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The Economist's Style Guide [pdf] (static-economist.com)
129 points by thepangolino 40 days ago | hide | past | favorite | 20 comments



This .PDF is incomplete. My edition, an earlier one, has 96-pages.

A google search on "site:cdn.static-economist.com/sites/default/files/store" returns a folder full of Economist Guides, truncated at 15-25 pages.


Thia is an incomplete document - a quick comparison with its own Table of contents proves it.

Full, but perhaps not the current edition, can be found and downloaded on

https://pdfroom.com/books/the-economist-style-guide/kLg8pP1M...


The most recent, full guide is available on Amazon for $2.99 on Kindle, and a reasonable $17 or so for the paperback.

I'm not sure that this version is legal to host, though it is an older version.


Legitimately asking: Outside of working at The Economist, why is spending $17 on this worthwhile?


That’s a reasonable question.

I bought The Economist Style Guide shortly after university and I’ve used its recommendations regularly over many years. It’s had a massively positive payback for me. It’s surprisingly versatile advice, whether crafting emails, reports, proposals, or proofing the work of others.

The Economist Guides are all excellent.


There are several good style guides around. It might not matter which of the good ones you use. If you use one consistently, though, your writing will improve over time.

Whether this will help you in your concrete work/life for a value >17USD is another matter. Good written communication is helpful in most knowledge work, though.


For entries like this:

> Frankenstein: was not the monster, but its creator.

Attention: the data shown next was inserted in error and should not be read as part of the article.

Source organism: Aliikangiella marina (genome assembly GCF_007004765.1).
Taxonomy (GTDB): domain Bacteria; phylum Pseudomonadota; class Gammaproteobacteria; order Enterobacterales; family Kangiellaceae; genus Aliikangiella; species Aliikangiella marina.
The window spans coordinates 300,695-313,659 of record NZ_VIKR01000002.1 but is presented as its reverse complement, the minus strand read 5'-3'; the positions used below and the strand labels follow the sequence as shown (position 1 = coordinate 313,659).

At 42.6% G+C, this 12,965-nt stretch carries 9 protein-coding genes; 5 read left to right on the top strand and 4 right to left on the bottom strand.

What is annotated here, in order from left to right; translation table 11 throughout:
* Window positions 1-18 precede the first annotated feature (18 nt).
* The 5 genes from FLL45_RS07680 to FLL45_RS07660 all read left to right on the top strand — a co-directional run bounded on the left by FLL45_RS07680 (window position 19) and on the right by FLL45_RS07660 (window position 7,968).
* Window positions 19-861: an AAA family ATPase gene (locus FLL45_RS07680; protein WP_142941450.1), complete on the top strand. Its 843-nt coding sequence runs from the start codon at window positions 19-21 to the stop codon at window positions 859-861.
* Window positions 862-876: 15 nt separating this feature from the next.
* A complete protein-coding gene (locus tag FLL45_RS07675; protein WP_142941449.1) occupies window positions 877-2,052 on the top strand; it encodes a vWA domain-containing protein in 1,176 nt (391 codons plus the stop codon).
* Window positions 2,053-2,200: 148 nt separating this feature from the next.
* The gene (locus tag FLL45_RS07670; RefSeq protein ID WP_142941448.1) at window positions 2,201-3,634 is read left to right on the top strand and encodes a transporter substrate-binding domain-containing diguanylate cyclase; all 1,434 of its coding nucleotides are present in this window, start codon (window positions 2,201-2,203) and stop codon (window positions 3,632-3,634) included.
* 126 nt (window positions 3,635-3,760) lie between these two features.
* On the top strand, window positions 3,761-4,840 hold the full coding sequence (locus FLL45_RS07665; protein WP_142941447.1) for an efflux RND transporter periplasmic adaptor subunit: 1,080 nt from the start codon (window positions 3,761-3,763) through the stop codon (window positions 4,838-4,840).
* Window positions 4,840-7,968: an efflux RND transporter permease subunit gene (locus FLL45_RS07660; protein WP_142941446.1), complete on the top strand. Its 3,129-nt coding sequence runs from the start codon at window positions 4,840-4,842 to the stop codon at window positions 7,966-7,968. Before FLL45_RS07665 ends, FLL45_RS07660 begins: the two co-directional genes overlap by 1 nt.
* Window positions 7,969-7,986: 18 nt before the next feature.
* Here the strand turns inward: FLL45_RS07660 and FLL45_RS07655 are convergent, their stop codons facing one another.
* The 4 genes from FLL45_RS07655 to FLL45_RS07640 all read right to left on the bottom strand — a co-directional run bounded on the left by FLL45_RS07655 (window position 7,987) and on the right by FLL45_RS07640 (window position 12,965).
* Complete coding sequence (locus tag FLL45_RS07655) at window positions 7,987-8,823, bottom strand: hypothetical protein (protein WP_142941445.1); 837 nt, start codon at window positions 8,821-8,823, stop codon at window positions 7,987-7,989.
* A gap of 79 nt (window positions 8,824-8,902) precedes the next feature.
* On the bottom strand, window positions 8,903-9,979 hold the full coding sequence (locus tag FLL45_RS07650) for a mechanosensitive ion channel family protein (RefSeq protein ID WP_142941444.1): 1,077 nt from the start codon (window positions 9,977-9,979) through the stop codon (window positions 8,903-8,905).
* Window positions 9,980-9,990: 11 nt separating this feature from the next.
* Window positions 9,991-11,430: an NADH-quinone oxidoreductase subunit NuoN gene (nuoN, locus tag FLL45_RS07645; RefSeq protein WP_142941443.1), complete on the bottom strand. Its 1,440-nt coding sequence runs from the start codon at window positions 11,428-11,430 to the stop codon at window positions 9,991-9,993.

Among my favorites:

> Short words: use them.


for garner it says 'means store and not gather'. OED says gather or acquire. Not sure how they distinguish this in articles or interpret it.


It’s a great addition to your faux “I’ve read all these books” backdrop for video calls.


Indeed just buy it!

Or if you can't afford to buy it use one of the free style guides!


If you like this sort of thing you should also check out the Chicago Manual of Style.

https://www.chicagomanualofstyle.org/book/ed17/frontmatter/t...


avoiding verbing and adjectiving nouns. Try not to verb nouns or to adjective them. So do not: critique style guides

I am not sure what to make of the section on Americanisms, which is quite scathing regarding its usage. I have grown 'overly' fond of some of them.

The Guardian/Observer style guide is more forgiving. https://www.theguardian.com/guardian-observer-style-guide-a


I always like to take these opportunities to remind my fellow Americans that the US Government has its own writing guide, and that it’s pretty good. www.plainlanguage.gov/guidelines/


It is interesting that for scientific units it contradicts the SI brochure. For example The Economist recommends no space between the number and the unit (eg, 11kg) but the SI does.


I've worked in a few places where the space was removed to guard against bad line breaks, where the number could end up orphaned at the end of a line and the unit abbreviation was at the start of the next one. Non-breaking spaces were often too fiddly to deal with, so removal was a decent compromise.

I'm a big fan of the Economist style guide (and Orwell's essay Politics and the English Language, which informs the guide) and have used it shamelessly as the basis for guides I've written in newsrooms over the years.


I think The Economist would optimize for conciseness of the representation instead of just following SI. Ex: 1.1t of a thing instead of 1100kg is better in the middle of a paragraph.


I've got their paperback style guide, it's 276 pages.


I'm only seeing "a" -- am I missing something?


No, same here. The document above is definitely truncated.




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